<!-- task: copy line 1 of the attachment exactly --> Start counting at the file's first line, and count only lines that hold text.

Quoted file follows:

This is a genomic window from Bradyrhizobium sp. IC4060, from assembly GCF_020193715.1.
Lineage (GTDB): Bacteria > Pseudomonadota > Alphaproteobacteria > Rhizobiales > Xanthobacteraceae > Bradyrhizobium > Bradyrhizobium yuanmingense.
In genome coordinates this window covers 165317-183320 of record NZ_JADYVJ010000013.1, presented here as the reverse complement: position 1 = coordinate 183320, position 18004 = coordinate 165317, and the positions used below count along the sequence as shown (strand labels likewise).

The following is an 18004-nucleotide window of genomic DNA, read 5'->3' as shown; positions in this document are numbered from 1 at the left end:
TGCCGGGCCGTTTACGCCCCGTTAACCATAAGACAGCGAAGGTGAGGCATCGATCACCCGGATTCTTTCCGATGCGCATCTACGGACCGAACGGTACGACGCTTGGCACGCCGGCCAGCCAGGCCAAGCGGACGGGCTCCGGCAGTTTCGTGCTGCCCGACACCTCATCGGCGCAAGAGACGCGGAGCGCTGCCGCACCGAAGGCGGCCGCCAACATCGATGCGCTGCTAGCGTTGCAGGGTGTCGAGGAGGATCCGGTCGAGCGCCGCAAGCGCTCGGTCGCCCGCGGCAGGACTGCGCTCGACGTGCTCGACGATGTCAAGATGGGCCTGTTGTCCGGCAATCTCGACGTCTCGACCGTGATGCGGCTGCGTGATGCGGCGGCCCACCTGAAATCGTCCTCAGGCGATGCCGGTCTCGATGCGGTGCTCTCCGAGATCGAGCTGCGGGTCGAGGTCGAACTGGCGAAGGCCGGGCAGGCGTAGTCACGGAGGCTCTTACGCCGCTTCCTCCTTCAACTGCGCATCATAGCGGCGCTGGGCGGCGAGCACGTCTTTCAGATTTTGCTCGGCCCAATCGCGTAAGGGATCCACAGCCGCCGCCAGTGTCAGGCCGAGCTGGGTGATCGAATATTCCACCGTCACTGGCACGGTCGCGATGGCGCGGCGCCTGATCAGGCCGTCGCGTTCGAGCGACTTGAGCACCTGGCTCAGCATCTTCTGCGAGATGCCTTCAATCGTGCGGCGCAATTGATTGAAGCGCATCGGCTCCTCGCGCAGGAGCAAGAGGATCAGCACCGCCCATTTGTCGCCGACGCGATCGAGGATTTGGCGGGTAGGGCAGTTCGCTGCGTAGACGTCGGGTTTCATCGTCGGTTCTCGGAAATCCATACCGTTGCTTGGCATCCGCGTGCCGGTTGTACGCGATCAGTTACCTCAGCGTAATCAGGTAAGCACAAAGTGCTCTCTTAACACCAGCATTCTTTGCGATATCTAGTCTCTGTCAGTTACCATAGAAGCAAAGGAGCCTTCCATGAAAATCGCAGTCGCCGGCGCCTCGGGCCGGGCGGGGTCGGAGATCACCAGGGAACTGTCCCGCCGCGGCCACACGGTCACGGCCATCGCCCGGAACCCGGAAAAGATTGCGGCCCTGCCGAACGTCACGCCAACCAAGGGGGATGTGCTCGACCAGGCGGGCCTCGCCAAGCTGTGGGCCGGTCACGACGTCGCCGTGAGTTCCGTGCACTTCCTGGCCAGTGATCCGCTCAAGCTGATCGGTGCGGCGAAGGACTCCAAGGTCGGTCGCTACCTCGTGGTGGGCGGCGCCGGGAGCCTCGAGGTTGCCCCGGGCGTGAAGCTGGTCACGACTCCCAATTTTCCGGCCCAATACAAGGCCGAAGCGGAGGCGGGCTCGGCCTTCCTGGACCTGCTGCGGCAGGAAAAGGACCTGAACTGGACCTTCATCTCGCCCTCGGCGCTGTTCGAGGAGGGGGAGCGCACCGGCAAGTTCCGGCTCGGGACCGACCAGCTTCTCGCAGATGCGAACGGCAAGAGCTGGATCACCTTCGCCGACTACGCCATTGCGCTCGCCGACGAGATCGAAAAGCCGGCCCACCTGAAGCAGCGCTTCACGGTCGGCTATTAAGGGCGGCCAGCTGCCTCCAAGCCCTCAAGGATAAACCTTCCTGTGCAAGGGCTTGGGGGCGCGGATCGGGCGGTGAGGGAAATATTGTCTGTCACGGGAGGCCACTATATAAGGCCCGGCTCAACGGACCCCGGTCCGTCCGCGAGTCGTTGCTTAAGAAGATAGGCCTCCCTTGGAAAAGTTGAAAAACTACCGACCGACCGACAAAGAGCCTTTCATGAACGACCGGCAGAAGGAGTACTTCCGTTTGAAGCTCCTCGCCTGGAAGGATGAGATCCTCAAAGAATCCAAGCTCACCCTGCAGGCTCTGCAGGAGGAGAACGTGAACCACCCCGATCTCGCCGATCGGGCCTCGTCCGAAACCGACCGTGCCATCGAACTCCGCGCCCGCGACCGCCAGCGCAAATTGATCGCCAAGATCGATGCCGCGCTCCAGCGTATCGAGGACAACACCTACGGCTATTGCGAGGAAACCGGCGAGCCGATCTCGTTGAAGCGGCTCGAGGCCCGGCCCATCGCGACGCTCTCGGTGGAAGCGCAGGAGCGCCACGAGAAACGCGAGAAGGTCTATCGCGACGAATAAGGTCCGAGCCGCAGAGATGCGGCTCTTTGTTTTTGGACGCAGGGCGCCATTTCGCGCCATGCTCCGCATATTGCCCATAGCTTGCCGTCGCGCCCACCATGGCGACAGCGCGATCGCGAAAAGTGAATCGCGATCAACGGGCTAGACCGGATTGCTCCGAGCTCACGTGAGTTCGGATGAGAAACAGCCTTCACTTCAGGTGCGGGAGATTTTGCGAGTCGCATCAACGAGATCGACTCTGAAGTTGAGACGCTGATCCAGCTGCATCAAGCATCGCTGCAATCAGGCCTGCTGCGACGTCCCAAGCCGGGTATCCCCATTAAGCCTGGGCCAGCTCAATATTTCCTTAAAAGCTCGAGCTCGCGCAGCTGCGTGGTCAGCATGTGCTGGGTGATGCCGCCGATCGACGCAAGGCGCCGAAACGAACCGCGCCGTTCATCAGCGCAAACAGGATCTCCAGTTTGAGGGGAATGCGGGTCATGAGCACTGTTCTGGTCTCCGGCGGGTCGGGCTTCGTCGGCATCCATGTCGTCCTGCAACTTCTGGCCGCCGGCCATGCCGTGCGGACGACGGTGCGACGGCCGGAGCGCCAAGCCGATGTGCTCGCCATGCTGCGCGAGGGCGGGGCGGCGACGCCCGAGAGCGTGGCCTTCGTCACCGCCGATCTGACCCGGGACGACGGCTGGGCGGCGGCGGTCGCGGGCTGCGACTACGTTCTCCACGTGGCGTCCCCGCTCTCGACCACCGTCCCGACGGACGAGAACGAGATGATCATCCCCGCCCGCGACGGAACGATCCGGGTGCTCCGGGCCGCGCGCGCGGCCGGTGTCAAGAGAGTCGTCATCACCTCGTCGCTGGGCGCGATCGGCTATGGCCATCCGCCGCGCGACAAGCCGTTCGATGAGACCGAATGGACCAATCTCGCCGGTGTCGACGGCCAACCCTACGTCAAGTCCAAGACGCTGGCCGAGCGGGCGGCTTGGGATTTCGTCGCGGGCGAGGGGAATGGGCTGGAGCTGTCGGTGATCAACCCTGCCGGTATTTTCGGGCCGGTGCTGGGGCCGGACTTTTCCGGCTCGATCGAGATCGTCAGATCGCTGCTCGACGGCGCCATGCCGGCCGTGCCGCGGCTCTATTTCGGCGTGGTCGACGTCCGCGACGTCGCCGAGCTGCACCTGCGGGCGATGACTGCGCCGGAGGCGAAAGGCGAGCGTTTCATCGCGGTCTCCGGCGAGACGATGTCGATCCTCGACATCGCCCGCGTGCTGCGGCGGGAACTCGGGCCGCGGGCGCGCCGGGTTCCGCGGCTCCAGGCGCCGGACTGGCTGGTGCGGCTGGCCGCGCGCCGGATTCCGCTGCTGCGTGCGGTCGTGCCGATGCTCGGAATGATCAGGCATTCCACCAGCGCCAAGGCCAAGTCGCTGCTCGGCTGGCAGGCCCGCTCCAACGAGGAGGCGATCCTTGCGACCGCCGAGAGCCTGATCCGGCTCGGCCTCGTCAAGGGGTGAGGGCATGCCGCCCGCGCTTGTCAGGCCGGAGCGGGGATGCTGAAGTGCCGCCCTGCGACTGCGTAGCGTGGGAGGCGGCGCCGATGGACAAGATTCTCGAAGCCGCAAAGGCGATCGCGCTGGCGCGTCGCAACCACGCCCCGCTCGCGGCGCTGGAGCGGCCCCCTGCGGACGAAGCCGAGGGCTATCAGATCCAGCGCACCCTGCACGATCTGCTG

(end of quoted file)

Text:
This is a genomic window from Bradyrhizobium sp. IC4060, from assembly GCF_020193715.1.